Melatonin and the Charlson comorbidity index (CCI): The Treviso Longeva (Trelong) study

Maurizio Gallucci, Rafael Flores-Obando, Stefano Mazzuco, Fausta Ongaro, Enrico Di Giorgi, Paolo Boldrini, Elisabetta Durante, Andrea Frigato, Diego Albani, Gianluigi Forloni, Andrea Zanardo, Marinella Siculi, Livio Caberlotto, Emanuela Taioli

Research output: Contribution to journalArticle

Abstract

Introduction: It has been reported that elderly subjects have a compromised ability to produce melatonin nightly, and thatreduced melatonin levels may be a risk factor for cancer. The purpose of this study was to evaluate the relationship betweenmelatonin levels and chronic diseases in a cohort of elderly subjects using the Charlson comorbidity index (CCI).

Design: We performed a secondary data analysis of a longitudinal study of a representative, age-stratified, samplepopulation.

Setting: The Treviso Longeva (Trelong) study, in Treviso, Italy.

Participants: A total of 114 men and 146 women, aged 77 years and older, still alive after 7 years of follow-up.

Measurements: As an estimation of serum melatonin secretion levels, urinary 6-sulfatoxymelatonin (aMT6s) was assayedin the urine of 260 elderly subjects using an enzyme-linked immunosorbent assay (ELISA) kit (product 01-EK-M6S, ALPCOImmunoassays, Windham, NH). All aMT6s levels were creatinine standardized ([aMT6s]/[creatinine]), and the CCI was calculated.

Results: The melatonin levels decreased with aging despite not reaching statistical significance, and the decrease was more evident in males than in females (40.5 ng vs 47.0 ng aMT6s/mg creatinine, ns). Melatonin levels were significantly lower in patients reporting insomnia (p=0.05). The CCI score was inversely correlated with the levels of melatonin (p=0.03). Melatoninlevels of subjects affected by CCI pathologies were significantly lower than those of healthy subjects (p=0.03) and ofsubjects suffering from diseases not included in the CCI and, therefore, less severe (p=0.03).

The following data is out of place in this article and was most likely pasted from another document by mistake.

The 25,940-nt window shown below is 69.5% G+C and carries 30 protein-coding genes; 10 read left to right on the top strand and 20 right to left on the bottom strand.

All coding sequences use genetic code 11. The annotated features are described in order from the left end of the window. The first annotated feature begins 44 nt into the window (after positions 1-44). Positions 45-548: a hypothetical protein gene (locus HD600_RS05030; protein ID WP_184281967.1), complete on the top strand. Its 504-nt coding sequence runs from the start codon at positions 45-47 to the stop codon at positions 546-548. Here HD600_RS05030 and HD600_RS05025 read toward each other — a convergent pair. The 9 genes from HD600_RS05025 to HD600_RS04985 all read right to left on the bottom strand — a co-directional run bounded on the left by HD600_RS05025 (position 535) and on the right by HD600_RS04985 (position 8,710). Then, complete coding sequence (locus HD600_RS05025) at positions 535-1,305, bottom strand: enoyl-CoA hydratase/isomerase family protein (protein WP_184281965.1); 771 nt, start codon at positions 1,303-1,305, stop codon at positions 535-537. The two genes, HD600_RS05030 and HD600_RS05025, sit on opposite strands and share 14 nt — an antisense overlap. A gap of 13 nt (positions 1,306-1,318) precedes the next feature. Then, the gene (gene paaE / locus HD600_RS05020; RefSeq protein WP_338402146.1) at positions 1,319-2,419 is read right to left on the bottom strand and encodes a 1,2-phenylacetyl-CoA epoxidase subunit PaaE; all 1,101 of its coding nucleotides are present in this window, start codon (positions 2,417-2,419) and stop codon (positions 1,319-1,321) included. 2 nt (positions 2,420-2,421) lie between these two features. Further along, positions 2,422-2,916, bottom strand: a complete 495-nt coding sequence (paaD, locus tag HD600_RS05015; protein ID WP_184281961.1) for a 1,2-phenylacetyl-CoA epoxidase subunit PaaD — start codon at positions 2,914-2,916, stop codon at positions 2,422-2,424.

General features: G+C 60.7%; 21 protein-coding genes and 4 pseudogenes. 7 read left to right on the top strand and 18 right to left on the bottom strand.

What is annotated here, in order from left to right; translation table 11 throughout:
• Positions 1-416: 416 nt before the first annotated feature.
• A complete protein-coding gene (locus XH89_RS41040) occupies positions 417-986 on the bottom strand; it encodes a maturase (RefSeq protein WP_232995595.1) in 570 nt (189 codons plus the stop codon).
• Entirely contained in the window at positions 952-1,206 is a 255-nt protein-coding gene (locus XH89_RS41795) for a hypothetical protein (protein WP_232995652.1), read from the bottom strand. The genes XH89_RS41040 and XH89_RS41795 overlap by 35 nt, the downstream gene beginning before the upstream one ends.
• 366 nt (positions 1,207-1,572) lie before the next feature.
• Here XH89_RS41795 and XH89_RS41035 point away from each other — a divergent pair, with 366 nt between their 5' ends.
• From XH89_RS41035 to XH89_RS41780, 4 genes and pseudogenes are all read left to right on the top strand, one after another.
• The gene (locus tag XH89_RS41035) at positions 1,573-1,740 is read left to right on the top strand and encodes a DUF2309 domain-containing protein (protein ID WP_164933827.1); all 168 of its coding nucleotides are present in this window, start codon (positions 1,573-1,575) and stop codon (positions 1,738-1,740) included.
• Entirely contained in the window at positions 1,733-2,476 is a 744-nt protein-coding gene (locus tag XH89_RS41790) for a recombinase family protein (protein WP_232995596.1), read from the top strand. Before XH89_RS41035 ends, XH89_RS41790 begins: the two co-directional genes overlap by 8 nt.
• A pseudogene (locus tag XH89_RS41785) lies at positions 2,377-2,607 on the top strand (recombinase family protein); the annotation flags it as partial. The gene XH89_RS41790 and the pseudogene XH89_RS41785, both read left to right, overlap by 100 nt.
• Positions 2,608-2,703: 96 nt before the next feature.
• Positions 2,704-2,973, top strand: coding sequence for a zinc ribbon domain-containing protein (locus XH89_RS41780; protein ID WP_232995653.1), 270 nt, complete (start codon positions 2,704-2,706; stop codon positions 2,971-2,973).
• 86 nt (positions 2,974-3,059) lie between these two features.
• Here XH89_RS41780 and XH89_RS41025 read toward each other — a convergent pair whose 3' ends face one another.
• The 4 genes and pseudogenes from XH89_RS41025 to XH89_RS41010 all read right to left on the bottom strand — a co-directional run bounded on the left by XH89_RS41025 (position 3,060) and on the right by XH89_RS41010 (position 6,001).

Conclusion: Melatonin appears to be a marker of disease state and severity, as well as of sleep disorders, in the elderly. These early findings would confirm the protective role of melatonin against several chronic diseases. The benefits of this agent as apossible medication should be more thoroughly clinically tested.

Original languageEnglish
Pages (from-to)e253-e260
JournalInternational Journal of Biological Markers
Volume29
Issue number3
DOIs
Publication statusPublished - Jul 1 2014

Keywords

  • Aging
  • Chronic degenerative diseases
  • Free radical damage
  • Insomnia
  • Melatonin
  • Trelong

ASJC Scopus subject areas

  • Clinical Biochemistry
  • Cancer Research
  • Oncology
  • Pathology and Forensic Medicine

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  • Cite this

    Gallucci, M., Flores-Obando, R., Mazzuco, S., Ongaro, F., Di Giorgi, E., Boldrini, P., Durante, E., Frigato, A., Albani, D., Forloni, G., Zanardo, A., Siculi, M., Caberlotto, L., & Taioli, E. (2014). Melatonin and the Charlson comorbidity index (CCI): The Treviso Longeva (Trelong) study. International Journal of Biological Markers, 29(3), e253-e260. https://doi.org/10.5301/jbm.5000077